Carthage to spend $40 million on science center




Carthage College plans to spend more than $40 million to renovate and add space for study of the natural sciences, with construction possibly beginning in spring 2014.

Growth in the college’s science program enrollment is among the reasons for the need for new space and equipment, said Brad Andrews, senior vice president for institutional advancement. He noted about 25 percent of Carthage graduates have science majors.

Officials have said the percentage of graduates and incoming students in biology, chemistry, computer science, environmental science, geography, mathematics, neuroscience or physics has doubled in the past decade, according to the college.

More space

The project would result in classroom and laboratory space increasing by 40 percent with a 35,000-square-foot addition onto the Straz Center for the Natural and Social Sciences. The project also would add faculty offices, computer rooms and an outdoor classroom.

The new facility would be to the east of the 70,000-square-foot Straz Center, wrap around the southern part of the building — across from Lentz Hall — and include an entrance south of Sesquicentennial Plaza. It is to offer 12 laboratories for studying subjects such as materials science, nanotechnology, engineering design, molecular biology and atomic microscopy.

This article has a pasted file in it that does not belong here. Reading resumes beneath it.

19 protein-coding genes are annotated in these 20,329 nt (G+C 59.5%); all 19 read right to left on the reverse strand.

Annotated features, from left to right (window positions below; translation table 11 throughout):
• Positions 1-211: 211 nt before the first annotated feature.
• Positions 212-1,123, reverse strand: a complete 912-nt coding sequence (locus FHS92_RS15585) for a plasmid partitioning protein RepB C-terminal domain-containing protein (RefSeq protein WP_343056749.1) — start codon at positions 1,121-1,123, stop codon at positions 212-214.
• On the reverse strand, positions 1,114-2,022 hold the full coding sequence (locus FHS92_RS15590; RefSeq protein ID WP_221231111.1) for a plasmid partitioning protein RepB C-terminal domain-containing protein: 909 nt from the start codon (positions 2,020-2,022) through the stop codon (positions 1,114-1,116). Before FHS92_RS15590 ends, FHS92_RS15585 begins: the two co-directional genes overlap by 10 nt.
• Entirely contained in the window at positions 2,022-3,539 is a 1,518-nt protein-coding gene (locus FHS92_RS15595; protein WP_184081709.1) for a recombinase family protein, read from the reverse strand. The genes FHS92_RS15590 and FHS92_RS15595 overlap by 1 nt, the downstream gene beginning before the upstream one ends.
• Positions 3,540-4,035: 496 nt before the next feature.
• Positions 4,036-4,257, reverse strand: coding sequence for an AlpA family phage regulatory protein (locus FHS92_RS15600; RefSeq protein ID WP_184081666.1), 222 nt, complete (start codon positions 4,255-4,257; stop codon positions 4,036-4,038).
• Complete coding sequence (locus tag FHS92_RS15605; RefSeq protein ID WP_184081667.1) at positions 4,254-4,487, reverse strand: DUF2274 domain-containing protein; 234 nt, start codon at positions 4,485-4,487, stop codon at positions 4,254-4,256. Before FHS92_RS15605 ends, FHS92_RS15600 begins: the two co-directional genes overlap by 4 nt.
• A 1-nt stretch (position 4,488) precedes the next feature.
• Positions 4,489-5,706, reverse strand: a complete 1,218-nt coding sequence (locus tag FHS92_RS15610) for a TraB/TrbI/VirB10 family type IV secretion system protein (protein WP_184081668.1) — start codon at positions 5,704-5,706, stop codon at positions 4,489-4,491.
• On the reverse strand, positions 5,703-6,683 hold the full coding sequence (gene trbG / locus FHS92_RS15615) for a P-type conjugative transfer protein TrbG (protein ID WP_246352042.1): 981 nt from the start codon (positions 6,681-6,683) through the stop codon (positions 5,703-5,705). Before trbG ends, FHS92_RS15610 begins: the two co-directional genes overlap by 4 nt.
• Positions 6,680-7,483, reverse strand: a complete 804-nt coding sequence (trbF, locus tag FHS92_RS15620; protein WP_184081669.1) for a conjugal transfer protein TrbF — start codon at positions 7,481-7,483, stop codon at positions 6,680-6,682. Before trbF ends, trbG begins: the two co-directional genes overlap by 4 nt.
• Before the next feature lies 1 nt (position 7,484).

The project is to include a planetarium that replaces the one in the Straz Center.

How long will it take?

Andrews said construction of the addition could take one year, with classes in the new portion probably beginning in fall 2015. The center is to be refurbished as part of the project after the addition is built.

Kevin Crosby, Division of Natural Sciences chair and professor of physics, astronomy and computer science, said the new building would encourage student learning and research. An example in physics would be a classroom with round tables so students could interact and use computers and monitors to react to material, all overseen by a faculty member.

“Instead of having the instructor at the front of the room and all eyes forward, this would allow students to learn from each other,” said Crosby.

Faculty representatives said the new building, being on Lake Michigan, would help in focusing on water-related science issues such as climate change.

Science is the next area in a program that began about 15 years ago to upgrade facilities, Andrews said. Theater, music and arts departments might be next.

Stantec, a Canadian architectural firm, is to design the new science facility. That company merged two years ago with Burt Hill, which worked on the campus’ Campbell Student Union. The Union was completed in August 2011.


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